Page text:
Jewish people, today more than ever, need to know that Christians have their backs. The past 2,000 years of antisemitism, many times by people that the Jewish community believed to be Christians, is a lot of baggage for evangelicals today. Unfortunately, this is a history we cannot ignore or minimize, even though it might not be yours personally. If you are a Christian, the Jewish community has connected it with you. We must study this baggage and understand it if we want to be able to relate to our Jewish friends and earn the right to speak. Only then can we tell them what it means to be a Bible-believing follower of the Jewish Messiah.


Alongside education comes prayer. Prayer needs to be the foundation of all we do as believers. Praying for the peace of Jerusalem (Psalm 122:6) is important, but this ought not to be the only prayer for Israel and the Jewish people. We need to remember to pray for the safety of our Jewish friends and families, but also for their salvation (Romans 10:1.) Additionally, as believers, the Messiah even challenged us to love our enemies and pray for those who persecute us (Matthew 5:44.)

We must also remember that the hatred for Israel and the Jewish people is not politically, geographically, culturally, or even economically driven. It is a spiritual battle against Satan and those he chooses to use to hurt God by hurting the apple of His eye (Psalm 83:5; Zechariah 2:8b). Satan is the creator of antisemitism and we should never underestimate his drive to destroy the chosen people.


So, we learn, we pray, and then we speak up, though not necessarily always in that order. Learning is a continual effort; prayer is as often as necessary, and speaking up occurs whenever there is a reason to voice our support. Speaking up will go a long way in rebuilding bridges between Christians and Jews that have been burned over the last 2,000 years.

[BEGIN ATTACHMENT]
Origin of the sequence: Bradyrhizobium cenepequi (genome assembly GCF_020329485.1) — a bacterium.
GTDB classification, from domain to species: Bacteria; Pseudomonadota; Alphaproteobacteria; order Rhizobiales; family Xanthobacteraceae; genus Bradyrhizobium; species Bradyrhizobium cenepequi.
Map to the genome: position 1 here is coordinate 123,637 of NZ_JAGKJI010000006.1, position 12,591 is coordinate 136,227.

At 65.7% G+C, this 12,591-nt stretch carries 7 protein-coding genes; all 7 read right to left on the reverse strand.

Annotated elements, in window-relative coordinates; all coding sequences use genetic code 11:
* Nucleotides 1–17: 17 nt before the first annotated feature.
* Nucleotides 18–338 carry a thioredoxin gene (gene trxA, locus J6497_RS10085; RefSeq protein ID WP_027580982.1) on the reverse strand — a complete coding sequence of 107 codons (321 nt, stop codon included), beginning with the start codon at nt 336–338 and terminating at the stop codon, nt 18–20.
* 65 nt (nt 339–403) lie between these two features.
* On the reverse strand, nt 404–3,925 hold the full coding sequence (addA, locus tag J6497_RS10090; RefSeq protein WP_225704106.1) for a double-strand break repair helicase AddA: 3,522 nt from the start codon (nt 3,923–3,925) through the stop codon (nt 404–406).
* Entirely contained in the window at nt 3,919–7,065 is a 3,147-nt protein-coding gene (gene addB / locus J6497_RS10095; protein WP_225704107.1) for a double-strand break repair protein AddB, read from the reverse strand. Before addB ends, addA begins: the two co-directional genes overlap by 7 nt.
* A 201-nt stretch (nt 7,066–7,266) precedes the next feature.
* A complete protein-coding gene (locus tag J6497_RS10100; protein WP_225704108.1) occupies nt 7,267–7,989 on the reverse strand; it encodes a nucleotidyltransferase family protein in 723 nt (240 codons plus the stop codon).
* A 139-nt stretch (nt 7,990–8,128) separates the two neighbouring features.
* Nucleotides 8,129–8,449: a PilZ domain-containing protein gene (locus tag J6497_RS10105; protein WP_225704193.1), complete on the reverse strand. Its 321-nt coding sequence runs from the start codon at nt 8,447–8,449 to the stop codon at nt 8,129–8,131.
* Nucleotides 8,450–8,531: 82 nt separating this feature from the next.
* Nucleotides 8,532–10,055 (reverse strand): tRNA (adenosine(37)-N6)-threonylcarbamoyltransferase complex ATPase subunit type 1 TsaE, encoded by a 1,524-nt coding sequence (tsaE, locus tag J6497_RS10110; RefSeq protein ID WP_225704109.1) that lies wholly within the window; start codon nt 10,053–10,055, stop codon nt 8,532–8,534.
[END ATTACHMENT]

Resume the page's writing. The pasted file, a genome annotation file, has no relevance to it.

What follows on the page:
A simple phone call or email to your local synagogue or Jewish community center to voice your support of the Jewish community will mean a lot in times of trouble. Christians might even consider volunteering to repair or clean up damages on Jewish property because of acts of antisemitic vandalism. The Jewish community might decline, but the offer will never go unnoticed.

For churches that have an outside marquee, it is very easy and quite effective to show support for the Jewish community relating to a tragedy such as a hostage situation or even a killing. Even outside of a reaction to a tragedy, churches can always display a “Happy New Year to our Jewish friends” or “Happy Passover” or “Happy Hanukkah” at the appropriate time. This too, as simple as you think it is, will go a long way. If the Jewish community organizes a rally in support of Israel or to fight antisemitism, now is the time for Christians to participate and show their support.

Education, prayer, and involvement are not that complicated, but they take time, the right attitude of the heart, and a desire to make a difference for God’s kingdom. Once we earn the trust of our Jewish friends, we have also earned the right to speak, and the gospel can move forward.

Let us not wait for the next Pittsburgh, Poway, or Colleyville to react. Rather, let us be proactive and educate ourselves, pray, and speak today! Antisemitism might never completely disappear on this side of eternity, but that should not discourage any of us from getting involved in fighting it, because when it comes to loving Israel and the Jewish people, we are on God’s side!